Data responsibility in humanitarian action is the safe, ethical and effective management of personal and non-personal data for operational response. It is a critical issue for the humanitarian system to address and the stakes are high. 

OCHA’s role as data aggregator offers us a unique perspective into the multiple dataflows that exist within a crisis response and the many ways data is managed. The Centre’s data responsibility work is focused on developing guidance, processes and practices for how OCHA handles data as the coordinator of humanitarian response. The Centre also provides advice to stakeholders on data security

Humanitarian organizations collect, process and use increasingly large volumes of data. This data can include sensitive personal and non-personal data about affected people that enables the identification and tracking of individuals or groups. The disclosure of sensitive data in humanitarian response can lead to already vulnerable people and communities being further harmed or exploited. 

In addition to avoiding harm, the safe, ethical and effective management of data has a number of benefits: it can lead to more informed and transparent decision-making, more efficient humanitarian response, and increased trust among humanitarian actors and with the people they seek to serve.


Data Responsibility Guidance

After two years of field testing and feedback, the Centre finalized the OCHA Data Responsibility Guidelines (‘the Guidelines’) in October 2021. The Guidelines offer principles, processes and tools to support OCHA’s data work. They apply to all operational data managed directly by OCHA (such as who-is-doing-what-where), or data managed by humanitarian actors within activities coordinated by OCHA (such as needs assessments). 

The Guidelines also address how OCHA should implement the IASC Operational Guidance on Data Responsibility in Humanitarian Action, which was endorsed in February 2021 after a year-long consultation process jointly led by the Centre, the International Organization for Migration (IOM) and the UN High Commissioner for Refugees (UNHCR) and involving over 20 organizations. The IASC Operational Guidance recommends a set of actions for data responsibility at different levels of a response and includes templates to support organisations, clusters/sectors, and inter-agency working groups and coordination mechanisms in adopting data responsibility. 

Together with the Danish Refugee Council (DRC), IOM, and UNHCR, the Centre co-chairs the Data Responsibility Working Group (DRWG) to help monitor progress on the implementation of the IASC Operational Guidance and provide advice to our community.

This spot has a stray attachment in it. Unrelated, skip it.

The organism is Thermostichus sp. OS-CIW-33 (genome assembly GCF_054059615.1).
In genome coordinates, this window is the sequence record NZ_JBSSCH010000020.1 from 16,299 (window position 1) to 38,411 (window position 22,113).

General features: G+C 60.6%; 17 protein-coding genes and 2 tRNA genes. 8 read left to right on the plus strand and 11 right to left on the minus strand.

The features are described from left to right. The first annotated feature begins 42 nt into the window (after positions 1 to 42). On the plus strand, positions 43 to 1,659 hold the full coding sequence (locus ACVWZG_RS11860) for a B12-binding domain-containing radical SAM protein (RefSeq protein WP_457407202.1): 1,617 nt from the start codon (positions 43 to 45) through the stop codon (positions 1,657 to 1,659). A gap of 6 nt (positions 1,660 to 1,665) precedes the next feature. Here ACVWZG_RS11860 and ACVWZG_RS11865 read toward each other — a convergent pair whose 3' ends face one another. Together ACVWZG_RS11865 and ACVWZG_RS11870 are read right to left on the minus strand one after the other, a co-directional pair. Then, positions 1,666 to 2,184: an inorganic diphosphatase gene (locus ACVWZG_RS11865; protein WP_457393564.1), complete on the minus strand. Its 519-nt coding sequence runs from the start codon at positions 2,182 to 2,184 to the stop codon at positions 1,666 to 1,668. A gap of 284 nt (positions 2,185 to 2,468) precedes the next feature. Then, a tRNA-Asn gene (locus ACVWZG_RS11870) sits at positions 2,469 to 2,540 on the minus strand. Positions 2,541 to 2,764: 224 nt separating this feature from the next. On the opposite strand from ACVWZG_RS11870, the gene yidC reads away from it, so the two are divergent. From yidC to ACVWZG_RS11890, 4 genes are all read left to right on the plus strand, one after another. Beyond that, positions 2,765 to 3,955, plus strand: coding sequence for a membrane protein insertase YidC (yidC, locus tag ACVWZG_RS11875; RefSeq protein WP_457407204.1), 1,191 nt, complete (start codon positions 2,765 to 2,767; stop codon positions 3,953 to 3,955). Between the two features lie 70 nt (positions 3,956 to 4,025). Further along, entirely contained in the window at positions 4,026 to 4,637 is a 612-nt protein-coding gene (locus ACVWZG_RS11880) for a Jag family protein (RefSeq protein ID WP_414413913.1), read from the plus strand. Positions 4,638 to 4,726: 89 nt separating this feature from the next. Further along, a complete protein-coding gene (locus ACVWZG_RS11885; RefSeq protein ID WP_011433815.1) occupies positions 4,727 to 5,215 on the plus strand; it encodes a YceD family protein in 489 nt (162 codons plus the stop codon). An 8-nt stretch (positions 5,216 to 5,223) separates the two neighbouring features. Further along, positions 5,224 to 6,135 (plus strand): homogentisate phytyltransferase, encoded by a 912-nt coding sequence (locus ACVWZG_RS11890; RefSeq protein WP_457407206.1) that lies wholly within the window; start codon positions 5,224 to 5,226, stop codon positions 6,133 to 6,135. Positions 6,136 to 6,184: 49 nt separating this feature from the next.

The Centre has also worked with a range of partners since 2019 to publish a series of guidance notes on data responsibility. These notes offer advice on specific issues related to data responsibility in practice. This series was supported in 2019 and 2020 by the Directorate-General for European Civil Protection and Humanitarian Aid Operations (DG ECHO) and continues in 2021 and 2022 with support from the Government of Switzerland. French and Spanish translations of the guidance notes are available here

The guidance comes amid growing recognition of the importance of data responsibility in humanitarian operations. 


Data Security

As part of its role in managing HDX, the Centre is aware of the various types of sensitive data that are collected and used by our partners to meet needs in humanitarian operations. While organizations are not allowed to share personal data on HDX, they can share survey or needs assessment data which may (or may not) be sensitive due to the risk of re-identifying people and their locations. This data is often challenging to identify without deeper analysis. 

The Centre applies statistical disclosure control (SDC) to all microdata shared on HDX to determine the risk of re-identification of individuals and groups. We have also integrated a detection tool from Google called Cloud Data Loss Prevention (DLP) into the HDX dataset screening and Quality Assurance (QA) process. For other potentially sensitive data, the Centre works with context experts to determine the level of sensitivity and appropriate mechanisms for sharing. 

Learn more about how to conduct a disclosure risk assessment here.



In addition to developing practical guidance, the Centre works to build trust through dialogue by convening conversations about data responsibility and related issues within its global network. 

In May 2019, the Centre held an event at Wilton Park in the UK on ‘Data responsibility in humanitarian action: from principle to practice’. The event yielded three areas for collective action and a number of steps that the Centre and our partners can take to make progress on data responsibility. 

In September 2020, the Centre, the International Committee of the Red Cross (ICRC) and the Government of Switzerland launched the Humanitarian Data and Trust Initiative (HDTI) to advance the protection and responsible use of humanitarian data. Through its three pillars of Policy & Dialogue, Research & Development and Education & Outreach, the HDTI aims to connect technological expertise with policy research and catalyze collective action on data responsibility. Learn more about the HDTI here.